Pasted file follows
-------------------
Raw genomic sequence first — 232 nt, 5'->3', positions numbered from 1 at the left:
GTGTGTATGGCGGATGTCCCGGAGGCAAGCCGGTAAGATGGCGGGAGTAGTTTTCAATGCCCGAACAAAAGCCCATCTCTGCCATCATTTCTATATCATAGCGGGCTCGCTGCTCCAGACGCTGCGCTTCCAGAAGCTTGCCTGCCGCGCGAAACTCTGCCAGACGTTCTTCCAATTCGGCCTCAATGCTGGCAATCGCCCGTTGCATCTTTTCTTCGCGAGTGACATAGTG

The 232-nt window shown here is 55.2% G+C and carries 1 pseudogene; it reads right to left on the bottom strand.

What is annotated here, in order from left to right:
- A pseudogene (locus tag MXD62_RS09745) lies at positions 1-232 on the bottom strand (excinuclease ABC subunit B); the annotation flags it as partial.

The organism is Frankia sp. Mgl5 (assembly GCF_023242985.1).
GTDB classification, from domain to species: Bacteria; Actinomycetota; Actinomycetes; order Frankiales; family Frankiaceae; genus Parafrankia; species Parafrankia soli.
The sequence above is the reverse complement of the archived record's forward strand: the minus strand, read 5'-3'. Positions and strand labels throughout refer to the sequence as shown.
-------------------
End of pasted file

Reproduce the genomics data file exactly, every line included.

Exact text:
Raw genomic sequence first — 232 nt, 5'->3', positions numbered from 1 at the left:
GTGTGTATGGCGGATGTCCCGGAGGCAAGCCGGTAAGATGGCGGGAGTAGTTTTCAATGCCCGAACAAAAGCCCATCTCTGCCATCATTTCTATATCATAGCGGGCTCGCTGCTCCAGACGCTGCGCTTCCAGAAGCTTGCCTGCCGCGCGAAACTCTGCCAGACGTTCTTCCAATTCGGCCTCAATGCTGGCAATCGCCCGTTGCATCTTTTCTTCGCGAGTGACATAGTG

The 232-nt window shown here is 55.2% G+C and carries 1 pseudogene; it reads right to left on the bottom strand.

What is annotated here, in order from left to right:
- A pseudogene (locus tag MXD62_RS09745) lies at positions 1-232 on the bottom strand (excinuclease ABC subunit B); the annotation flags it as partial.

The organism is Frankia sp. Mgl5 (assembly GCF_023242985.1).
GTDB classification, from domain to species: Bacteria; Actinomycetota; Actinomycetes; order Frankiales; family Frankiaceae; genus Parafrankia; species Parafrankia soli.
The sequence above is the reverse complement of the archived record's forward strand: the minus strand, read 5'-3'. Positions and strand labels throughout refer to the sequence as shown.